Shy Away from Slime

Everything you need to know about kids' slime toys

(RxWiki News) Slime toys are very popular among younger kids. But did you know that this sticky, gooey toy can be hazardous for your little one?

A recent report from the US Public Interest Research Group Education Fund shows just that. In its report, “Trouble in Toyland,” the group shows some of these findings.

According to the report, the main ingredient that makes slime fun can make it dangerous, too. This ingredient is borax, a type of boron compound.

Varieties of boron have been used in glass manufacturing, pesticides, antiseptics and detergents for years. Ingesting small amounts of boron — less than 3.68 parts per million (ppm) — is relatively harmless. At higher amounts, however, boron can be harmful. It can cause nausea, vomiting, abdominal pain, headache and diarrhea. It can even have long-term effects on reproductive health. The Environmental Protection Agency (EPA) states that a borax dose of between 5 and 6 grams is lethal for children.

Various federal and state agencies have put limits on the allowable concentrations of boron in things like drinking water and occupational exposure to the chemical. But there is no current limit on the allowable concentration of boron in consumer products like children’s toys in the US. Many European countries, Canada, United Arab Emirates and others have established limits on boron concentration in children’s toys. For example, the European Union limits boron concentration to 300 ppm in sticky, liquid toys and 1,200 ppm in hard, brittle toys.

Of the 40 toys surveyed in “Trouble in Toyland,” six slime products were found to have boron concentrations ranging from 1,100 ppm to 4,700 ppm. This is around three to 15 times more than the limit set by the European Union for boron concentration in liquid, sticky toys. The highest concentration is found in a product called “Kangaroos Original Super Cool Slime” — a concentration of 4,700 ppm.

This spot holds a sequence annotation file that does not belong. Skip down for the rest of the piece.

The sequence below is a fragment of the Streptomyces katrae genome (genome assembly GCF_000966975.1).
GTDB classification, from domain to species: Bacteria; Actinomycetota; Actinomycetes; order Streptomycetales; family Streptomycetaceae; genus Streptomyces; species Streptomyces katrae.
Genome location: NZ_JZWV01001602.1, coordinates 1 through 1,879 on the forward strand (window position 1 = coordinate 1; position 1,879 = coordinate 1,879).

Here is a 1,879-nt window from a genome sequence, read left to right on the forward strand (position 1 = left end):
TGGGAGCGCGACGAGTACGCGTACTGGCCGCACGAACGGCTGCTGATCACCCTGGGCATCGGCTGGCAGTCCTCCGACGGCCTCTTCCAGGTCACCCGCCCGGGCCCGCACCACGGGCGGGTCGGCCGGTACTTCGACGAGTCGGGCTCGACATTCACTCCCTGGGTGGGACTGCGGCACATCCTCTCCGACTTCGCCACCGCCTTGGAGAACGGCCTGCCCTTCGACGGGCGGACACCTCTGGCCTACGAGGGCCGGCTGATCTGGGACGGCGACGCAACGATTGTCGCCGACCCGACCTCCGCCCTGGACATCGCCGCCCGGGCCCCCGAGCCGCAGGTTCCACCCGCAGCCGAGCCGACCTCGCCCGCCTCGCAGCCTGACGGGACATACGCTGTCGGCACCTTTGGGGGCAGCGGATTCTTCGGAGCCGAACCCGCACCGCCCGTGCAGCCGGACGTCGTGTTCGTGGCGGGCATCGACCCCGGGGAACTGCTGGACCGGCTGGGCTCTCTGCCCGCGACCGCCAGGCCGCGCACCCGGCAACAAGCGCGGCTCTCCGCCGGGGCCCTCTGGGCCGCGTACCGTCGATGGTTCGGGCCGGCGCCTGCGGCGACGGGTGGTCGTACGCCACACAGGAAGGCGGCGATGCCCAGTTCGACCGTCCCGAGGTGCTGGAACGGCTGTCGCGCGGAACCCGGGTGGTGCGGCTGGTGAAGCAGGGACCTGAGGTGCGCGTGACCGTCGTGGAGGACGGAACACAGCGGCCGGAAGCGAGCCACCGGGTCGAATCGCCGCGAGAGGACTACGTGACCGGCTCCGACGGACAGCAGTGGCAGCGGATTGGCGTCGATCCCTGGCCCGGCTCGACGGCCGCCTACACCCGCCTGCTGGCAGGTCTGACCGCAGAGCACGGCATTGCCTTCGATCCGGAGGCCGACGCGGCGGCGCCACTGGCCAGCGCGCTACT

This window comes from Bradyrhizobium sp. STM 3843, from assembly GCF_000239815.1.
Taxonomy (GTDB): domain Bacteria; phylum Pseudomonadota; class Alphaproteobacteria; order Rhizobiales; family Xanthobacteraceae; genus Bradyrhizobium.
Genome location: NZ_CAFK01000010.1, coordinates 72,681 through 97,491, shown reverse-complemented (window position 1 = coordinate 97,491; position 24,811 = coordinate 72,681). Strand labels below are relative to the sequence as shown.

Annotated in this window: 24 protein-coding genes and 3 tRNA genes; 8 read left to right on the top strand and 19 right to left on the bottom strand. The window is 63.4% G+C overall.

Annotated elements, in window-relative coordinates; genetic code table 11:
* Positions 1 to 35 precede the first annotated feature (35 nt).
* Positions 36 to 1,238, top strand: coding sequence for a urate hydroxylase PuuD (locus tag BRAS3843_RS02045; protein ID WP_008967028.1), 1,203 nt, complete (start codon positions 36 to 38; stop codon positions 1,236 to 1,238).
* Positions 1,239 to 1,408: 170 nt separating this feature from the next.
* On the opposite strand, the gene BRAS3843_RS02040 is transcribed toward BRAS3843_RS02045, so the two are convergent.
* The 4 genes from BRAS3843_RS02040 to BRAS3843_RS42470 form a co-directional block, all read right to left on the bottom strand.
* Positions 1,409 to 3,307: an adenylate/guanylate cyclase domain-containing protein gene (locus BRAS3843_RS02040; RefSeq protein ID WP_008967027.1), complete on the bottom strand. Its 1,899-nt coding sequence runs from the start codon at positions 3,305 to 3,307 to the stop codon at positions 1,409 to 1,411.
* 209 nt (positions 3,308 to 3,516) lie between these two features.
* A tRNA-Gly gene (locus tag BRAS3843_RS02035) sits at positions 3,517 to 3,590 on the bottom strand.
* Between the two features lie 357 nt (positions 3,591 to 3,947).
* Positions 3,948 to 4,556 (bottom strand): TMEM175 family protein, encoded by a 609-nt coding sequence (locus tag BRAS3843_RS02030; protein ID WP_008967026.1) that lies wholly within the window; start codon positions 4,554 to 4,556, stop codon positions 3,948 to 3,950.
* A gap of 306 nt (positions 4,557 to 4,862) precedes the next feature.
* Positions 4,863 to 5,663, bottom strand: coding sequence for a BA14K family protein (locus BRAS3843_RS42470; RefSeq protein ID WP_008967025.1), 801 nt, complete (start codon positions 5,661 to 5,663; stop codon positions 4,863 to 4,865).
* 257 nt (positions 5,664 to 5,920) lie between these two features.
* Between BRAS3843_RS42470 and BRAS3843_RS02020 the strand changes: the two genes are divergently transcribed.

Not all slime products contain a lot of boron. The main reason we have to be concerned about slime is that many young kids will see it and immediately put in it their mouth. To avoid potential harm to your kids, read the labeling to ensure you are getting the safest toy possible. Opt for toys that clearly state that they contain low concentrations of boron. This statement is not required, so only certain brands of toys will include it.

Making slime at home using various kits is also very popular among kids. Watching your kids make slime can also ensure they are not ingesting certain ingredients, especially boron.

We all want our kids to have a wonderful holiday season, so it's important that we keep them safe. Talk to your health care provider if you have any questions about boron safety for your child.

Written By Digital Pharmacist Staff

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Review Date: 
December 13, 2018